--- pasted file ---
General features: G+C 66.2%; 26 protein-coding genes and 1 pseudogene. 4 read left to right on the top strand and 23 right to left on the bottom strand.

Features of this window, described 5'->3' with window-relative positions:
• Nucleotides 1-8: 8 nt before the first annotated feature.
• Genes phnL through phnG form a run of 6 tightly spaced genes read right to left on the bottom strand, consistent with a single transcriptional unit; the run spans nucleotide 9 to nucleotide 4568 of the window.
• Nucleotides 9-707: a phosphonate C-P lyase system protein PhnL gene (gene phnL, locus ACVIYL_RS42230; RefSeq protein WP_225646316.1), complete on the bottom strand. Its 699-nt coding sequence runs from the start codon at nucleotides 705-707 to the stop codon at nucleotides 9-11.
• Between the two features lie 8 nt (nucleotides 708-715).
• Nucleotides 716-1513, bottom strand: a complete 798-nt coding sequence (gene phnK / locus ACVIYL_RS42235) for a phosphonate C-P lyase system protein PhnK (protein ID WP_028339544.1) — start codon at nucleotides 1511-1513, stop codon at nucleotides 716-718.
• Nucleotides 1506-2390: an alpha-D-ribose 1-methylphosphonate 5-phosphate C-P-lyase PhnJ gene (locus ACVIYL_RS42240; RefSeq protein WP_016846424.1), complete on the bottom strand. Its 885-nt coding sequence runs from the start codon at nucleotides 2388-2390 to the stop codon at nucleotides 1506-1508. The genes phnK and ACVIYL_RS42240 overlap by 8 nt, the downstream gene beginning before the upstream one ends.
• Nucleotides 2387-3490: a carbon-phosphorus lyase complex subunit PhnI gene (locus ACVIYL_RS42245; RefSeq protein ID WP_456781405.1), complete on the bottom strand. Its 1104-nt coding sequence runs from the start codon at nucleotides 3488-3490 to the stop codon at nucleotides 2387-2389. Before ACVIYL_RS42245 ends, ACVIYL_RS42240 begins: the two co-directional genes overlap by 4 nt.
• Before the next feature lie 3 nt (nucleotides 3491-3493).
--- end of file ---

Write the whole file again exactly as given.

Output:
General features: G+C 66.2%; 26 protein-coding genes and 1 pseudogene. 4 read left to right on the top strand and 23 right to left on the bottom strand.

Features of this window, described 5'->3' with window-relative positions:
• Nucleotides 1-8: 8 nt before the first annotated feature.
• Genes phnL through phnG form a run of 6 tightly spaced genes read right to left on the bottom strand, consistent with a single transcriptional unit; the run spans nucleotide 9 to nucleotide 4568 of the window.
• Nucleotides 9-707: a phosphonate C-P lyase system protein PhnL gene (gene phnL, locus ACVIYL_RS42230; RefSeq protein WP_225646316.1), complete on the bottom strand. Its 699-nt coding sequence runs from the start codon at nucleotides 705-707 to the stop codon at nucleotides 9-11.
• Between the two features lie 8 nt (nucleotides 708-715).
• Nucleotides 716-1513, bottom strand: a complete 798-nt coding sequence (gene phnK / locus ACVIYL_RS42235) for a phosphonate C-P lyase system protein PhnK (protein ID WP_028339544.1) — start codon at nucleotides 1511-1513, stop codon at nucleotides 716-718.
• Nucleotides 1506-2390: an alpha-D-ribose 1-methylphosphonate 5-phosphate C-P-lyase PhnJ gene (locus ACVIYL_RS42240; RefSeq protein WP_016846424.1), complete on the bottom strand. Its 885-nt coding sequence runs from the start codon at nucleotides 2388-2390 to the stop codon at nucleotides 1506-1508. The genes phnK and ACVIYL_RS42240 overlap by 8 nt, the downstream gene beginning before the upstream one ends.
• Nucleotides 2387-3490: a carbon-phosphorus lyase complex subunit PhnI gene (locus ACVIYL_RS42245; RefSeq protein ID WP_456781405.1), complete on the bottom strand. Its 1104-nt coding sequence runs from the start codon at nucleotides 3488-3490 to the stop codon at nucleotides 2387-2389. Before ACVIYL_RS42245 ends, ACVIYL_RS42240 begins: the two co-directional genes overlap by 4 nt.
• Before the next feature lie 3 nt (nucleotides 3491-3493).